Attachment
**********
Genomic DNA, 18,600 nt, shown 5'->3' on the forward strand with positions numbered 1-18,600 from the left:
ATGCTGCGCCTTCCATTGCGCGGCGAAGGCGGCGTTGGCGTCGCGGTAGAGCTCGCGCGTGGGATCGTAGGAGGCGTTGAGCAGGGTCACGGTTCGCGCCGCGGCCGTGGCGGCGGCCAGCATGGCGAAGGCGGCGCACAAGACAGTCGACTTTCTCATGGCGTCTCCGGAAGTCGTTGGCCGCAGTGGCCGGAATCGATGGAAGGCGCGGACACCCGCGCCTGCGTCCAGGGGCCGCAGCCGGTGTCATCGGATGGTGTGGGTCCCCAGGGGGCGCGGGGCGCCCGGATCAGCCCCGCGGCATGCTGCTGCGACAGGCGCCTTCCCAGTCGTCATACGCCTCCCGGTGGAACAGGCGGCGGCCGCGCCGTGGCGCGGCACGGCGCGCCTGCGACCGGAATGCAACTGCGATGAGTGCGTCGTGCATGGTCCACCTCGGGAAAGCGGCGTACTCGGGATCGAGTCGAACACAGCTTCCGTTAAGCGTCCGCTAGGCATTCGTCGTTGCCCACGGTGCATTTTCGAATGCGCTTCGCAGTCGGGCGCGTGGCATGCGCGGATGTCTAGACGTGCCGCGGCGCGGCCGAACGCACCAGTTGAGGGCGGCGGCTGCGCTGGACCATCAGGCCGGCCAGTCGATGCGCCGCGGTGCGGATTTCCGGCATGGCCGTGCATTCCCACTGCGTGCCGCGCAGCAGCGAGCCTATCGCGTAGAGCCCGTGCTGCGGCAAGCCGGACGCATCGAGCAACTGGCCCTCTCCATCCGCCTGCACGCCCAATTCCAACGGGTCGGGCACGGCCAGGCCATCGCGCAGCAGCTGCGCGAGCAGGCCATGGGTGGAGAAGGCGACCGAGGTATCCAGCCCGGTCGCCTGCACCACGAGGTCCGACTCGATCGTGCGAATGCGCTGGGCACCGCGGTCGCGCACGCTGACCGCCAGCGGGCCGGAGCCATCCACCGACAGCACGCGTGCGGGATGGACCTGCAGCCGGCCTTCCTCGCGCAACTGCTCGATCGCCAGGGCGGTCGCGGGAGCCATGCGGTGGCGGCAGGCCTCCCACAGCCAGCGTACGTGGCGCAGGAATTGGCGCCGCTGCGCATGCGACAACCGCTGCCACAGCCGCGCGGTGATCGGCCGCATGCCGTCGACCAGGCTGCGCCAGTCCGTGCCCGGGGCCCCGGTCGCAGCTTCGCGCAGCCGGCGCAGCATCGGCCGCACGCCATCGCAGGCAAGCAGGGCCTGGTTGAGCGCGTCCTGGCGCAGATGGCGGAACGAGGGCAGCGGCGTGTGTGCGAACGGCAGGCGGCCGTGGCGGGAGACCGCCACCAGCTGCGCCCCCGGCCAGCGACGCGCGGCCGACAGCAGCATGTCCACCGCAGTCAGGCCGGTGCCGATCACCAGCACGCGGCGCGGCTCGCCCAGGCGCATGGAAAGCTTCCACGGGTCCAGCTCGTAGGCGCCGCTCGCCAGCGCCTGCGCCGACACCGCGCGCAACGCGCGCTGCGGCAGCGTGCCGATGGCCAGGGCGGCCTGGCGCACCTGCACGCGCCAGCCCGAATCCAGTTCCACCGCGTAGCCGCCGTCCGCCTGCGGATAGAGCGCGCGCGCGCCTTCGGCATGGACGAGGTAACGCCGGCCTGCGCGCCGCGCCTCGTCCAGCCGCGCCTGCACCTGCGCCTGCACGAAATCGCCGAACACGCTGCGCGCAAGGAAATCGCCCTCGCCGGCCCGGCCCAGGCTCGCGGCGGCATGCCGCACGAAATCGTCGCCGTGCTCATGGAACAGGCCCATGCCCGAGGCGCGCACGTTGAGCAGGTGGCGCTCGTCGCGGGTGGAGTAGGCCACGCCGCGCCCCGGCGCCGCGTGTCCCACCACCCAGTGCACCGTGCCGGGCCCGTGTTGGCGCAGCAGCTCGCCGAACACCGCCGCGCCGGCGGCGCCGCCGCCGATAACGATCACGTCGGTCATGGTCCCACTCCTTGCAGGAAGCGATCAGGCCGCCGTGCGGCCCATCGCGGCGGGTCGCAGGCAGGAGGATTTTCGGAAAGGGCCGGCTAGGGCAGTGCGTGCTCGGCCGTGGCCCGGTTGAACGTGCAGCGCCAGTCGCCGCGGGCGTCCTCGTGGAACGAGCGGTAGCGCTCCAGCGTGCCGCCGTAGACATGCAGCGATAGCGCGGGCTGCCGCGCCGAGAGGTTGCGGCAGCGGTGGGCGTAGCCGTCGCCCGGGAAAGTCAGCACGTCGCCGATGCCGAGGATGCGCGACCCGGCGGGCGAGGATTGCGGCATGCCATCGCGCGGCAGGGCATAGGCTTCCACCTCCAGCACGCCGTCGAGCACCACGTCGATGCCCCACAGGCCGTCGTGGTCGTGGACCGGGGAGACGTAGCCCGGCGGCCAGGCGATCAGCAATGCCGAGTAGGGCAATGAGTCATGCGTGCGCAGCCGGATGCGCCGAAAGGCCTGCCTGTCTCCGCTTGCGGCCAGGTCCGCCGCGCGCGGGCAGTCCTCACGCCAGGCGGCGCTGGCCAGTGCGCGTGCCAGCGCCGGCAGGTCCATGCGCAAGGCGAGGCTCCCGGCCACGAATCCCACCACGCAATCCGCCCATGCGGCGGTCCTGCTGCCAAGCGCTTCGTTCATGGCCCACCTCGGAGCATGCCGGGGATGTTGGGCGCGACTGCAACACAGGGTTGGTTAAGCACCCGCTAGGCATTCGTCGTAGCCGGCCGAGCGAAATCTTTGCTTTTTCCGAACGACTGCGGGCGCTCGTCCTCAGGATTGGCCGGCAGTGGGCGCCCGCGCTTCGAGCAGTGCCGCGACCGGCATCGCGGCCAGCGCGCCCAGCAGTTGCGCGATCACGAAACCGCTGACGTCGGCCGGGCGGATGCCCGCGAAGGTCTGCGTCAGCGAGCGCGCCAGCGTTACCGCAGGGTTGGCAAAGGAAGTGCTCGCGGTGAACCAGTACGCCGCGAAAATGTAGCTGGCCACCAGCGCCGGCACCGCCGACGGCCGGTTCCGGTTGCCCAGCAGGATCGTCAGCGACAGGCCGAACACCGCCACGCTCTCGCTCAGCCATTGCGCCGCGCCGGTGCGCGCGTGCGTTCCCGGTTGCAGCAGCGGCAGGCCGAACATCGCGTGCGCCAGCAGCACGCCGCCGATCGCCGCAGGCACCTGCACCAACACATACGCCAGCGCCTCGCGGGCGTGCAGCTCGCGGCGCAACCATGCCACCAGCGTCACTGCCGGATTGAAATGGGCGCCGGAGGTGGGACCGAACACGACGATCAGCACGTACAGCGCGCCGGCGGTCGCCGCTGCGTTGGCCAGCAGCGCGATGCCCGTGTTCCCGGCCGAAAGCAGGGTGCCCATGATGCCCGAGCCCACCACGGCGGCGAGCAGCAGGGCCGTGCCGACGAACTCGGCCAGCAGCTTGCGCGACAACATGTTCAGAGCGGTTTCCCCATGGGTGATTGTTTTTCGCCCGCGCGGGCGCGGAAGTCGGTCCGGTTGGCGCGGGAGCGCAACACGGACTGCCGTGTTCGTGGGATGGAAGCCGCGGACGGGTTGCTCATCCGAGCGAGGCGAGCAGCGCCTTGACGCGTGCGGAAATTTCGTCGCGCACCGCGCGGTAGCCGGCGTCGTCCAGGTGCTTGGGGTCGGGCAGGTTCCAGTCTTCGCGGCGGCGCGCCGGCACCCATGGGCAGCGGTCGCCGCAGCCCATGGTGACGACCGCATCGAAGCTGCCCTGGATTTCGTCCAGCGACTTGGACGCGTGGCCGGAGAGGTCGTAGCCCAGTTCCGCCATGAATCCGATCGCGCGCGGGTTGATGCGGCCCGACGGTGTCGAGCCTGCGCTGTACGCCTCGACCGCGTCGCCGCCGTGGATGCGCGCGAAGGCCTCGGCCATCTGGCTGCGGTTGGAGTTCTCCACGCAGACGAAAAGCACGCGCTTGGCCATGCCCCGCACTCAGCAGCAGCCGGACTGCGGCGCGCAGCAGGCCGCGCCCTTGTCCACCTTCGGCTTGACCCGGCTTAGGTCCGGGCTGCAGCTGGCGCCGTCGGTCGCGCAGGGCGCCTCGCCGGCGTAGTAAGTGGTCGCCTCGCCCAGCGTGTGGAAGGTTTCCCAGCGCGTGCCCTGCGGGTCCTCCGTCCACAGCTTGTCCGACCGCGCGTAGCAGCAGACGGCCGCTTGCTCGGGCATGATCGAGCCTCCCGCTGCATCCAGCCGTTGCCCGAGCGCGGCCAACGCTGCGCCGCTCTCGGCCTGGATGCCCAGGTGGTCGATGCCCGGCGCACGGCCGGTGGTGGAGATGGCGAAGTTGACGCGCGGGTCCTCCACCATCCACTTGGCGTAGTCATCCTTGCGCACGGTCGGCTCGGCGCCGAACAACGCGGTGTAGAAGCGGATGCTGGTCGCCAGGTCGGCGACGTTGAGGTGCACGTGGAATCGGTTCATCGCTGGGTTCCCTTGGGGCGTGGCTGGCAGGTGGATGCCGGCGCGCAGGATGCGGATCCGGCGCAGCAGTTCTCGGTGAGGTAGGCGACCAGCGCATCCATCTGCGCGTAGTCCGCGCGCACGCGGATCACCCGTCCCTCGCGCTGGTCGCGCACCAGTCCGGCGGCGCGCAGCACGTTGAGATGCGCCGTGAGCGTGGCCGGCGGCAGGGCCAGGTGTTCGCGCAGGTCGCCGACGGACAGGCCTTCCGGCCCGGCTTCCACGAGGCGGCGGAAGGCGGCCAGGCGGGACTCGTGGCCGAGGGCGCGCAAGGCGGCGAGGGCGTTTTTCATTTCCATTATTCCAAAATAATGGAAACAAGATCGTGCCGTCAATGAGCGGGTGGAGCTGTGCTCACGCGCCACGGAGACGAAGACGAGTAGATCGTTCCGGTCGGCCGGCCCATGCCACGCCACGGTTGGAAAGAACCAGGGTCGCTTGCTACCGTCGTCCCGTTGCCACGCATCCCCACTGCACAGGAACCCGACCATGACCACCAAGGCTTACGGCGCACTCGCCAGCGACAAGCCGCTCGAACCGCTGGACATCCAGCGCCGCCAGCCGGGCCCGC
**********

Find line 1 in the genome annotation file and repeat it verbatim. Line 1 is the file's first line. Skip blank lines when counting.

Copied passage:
Genomic DNA, 18,600 nt, shown 5'->3' on the forward strand with positions numbered 1-18,600 from the left: